Living Life At Crotch Level: What It's Really Like To Be In A Wheelchair

I don’t want you to feel sorry for me as the poor, young, disabled girl. I don’t want you to look at me as this inspiring hero. I am neither of these things.

Aug 7, 2013 at 10:00am | Leave a comment

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Everyone stares. No, that’s not an exaggeration, I mean EVERYONE.
 
If they aren’t staring, they’re purposefully trying to look away, or they have their gaze set on the few feet above my head where I’m sitting, and that’s even worse. Like hello, I’m kind of hard to miss.
 
I can forgive you for staring. It’s a human’s natural response to look at something that’s different to try and decide if it’s going to attack you, and seeing a healthy-looking, young girl in a metal tank with light-up wheels might pose as some sort of threat. But I’m not going to hurt you. In fact, I’M the one on defense ALL THE TIME, because YOU are going to hurt ME. 
 
What makes it so bad aren’t the stares or lack thereof, it’s the words that come stupidly spewing out of your mouth. You’re going to comment on my appearance right away, because it’s probably a shock to you that I’m not deformed and I’m in a wheelchair. You’re going to tell me how pretty and “normal” I look, and I’m going to want to punch you in the face for it. You can argue and say, “But you really are pretty.” Well that’s great, but until my ass got stuck in a chair, no one went out of their way to comment on how I looked on a daily basis. 
 
That’s the thing –- you go OUT of your way for me. You’re going to jump in front of an already opening door to hold it for me and you’re going to expect a positive response. For a moment, you feel like a hero helping out the poor, disabled little girl, and I’m sooOooO glad I was able to assist YOU in your good deed of the day.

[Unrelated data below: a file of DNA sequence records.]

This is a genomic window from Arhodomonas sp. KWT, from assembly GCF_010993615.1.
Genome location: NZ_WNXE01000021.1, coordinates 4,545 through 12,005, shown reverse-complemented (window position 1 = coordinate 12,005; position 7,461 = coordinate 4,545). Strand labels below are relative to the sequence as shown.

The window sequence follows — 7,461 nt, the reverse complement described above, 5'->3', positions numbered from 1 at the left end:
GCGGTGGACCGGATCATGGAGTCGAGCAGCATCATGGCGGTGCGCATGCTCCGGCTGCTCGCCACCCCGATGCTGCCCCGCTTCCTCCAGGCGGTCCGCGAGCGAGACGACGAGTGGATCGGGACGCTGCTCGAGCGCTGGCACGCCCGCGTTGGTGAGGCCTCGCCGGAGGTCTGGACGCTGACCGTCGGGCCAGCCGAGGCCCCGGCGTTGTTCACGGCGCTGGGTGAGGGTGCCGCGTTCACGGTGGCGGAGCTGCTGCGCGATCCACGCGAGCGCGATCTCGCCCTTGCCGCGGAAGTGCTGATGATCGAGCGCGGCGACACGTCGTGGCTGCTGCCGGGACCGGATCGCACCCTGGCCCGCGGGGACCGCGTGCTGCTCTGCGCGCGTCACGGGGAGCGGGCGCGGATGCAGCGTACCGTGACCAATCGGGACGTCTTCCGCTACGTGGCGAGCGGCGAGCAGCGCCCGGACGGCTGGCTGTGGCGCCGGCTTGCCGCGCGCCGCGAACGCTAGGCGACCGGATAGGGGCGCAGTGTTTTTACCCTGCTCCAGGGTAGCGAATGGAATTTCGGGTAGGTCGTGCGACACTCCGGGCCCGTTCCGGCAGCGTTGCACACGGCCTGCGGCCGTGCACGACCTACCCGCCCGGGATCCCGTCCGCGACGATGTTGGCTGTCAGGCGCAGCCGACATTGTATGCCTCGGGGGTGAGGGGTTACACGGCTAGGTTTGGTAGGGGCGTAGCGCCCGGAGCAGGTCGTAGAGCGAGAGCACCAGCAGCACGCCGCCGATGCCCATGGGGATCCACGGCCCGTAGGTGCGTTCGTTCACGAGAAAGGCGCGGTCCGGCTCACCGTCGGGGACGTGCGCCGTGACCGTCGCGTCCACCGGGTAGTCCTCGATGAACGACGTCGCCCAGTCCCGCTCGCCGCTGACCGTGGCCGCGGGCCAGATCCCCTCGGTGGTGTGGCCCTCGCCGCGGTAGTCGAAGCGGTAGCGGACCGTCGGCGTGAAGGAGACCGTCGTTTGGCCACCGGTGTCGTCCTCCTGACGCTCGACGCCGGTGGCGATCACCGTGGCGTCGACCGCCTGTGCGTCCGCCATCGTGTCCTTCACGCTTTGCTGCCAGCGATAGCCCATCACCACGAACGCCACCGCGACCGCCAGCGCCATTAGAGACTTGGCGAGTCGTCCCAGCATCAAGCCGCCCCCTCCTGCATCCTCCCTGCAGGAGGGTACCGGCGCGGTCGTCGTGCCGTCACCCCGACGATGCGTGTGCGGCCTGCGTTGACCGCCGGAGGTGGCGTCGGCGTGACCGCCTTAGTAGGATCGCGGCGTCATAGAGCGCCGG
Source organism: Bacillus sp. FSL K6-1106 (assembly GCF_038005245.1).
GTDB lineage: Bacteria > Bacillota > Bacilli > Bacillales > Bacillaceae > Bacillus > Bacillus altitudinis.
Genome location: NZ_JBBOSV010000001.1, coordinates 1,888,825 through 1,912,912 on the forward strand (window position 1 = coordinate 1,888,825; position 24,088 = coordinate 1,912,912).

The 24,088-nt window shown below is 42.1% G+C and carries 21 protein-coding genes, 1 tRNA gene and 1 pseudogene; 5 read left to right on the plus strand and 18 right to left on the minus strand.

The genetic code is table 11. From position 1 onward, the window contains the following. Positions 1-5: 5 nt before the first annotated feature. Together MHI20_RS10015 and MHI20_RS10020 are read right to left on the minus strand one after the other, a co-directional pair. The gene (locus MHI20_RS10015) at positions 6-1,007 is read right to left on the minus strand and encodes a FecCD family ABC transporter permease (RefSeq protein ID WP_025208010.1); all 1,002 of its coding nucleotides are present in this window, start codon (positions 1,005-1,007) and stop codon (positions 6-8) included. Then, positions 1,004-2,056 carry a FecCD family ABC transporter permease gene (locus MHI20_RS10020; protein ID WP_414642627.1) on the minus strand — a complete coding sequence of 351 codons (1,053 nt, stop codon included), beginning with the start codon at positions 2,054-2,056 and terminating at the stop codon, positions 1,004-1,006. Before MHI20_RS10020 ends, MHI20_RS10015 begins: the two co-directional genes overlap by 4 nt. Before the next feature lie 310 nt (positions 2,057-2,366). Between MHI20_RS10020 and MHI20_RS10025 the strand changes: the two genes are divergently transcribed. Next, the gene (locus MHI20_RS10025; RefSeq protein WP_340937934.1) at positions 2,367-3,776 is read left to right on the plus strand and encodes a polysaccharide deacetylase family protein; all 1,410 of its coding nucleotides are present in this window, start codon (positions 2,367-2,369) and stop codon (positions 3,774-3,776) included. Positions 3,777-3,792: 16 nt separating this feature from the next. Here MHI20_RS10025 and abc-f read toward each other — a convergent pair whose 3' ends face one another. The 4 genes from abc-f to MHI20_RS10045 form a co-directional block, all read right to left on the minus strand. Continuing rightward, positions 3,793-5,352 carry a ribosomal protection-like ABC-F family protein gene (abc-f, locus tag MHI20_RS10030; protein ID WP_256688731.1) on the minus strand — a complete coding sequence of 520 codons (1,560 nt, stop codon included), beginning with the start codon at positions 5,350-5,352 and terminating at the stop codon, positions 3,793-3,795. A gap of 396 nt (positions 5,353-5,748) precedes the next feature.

But, guess what, now YOU are in MY way and you’re standing in the doorframe that my wide-load already has a hard time getting through. Here’s something you might not have thought about -- maybe I can do it myself. 
 
I’m not trying to be misleading, there are plenty of things I can’t do that you can, like walk around, for example, but I can open a door. If you want to be a decent person and hold a door for the person coming in after you, that's fine, but if you want to give me a little extra push up the hill, I’m going to consider that harassment. Would you be touching me if I weren’t in this chair? If the answer is still “yes,” then you might need to reevaluate your decision-making process. 
 
If there’s something I can’t do, I will ask for help. This does not happen often, but sometimes I have to. If I happen to ask you, a stranger, for this help, please feel free to say “no,” just like you did to that homeless person. Granted, you might not think I’m going to ask for money, but being a poor college student with a shit load of medical bills might just drive me to that point some day. And guess what? You won’t know this, because I’m STILL a STRANGER. So, if you say “no,” my world will keep on spinning. I’m not going to take it personally, and I’ll find someone or something else to reach what I can’t grab off the top shelf.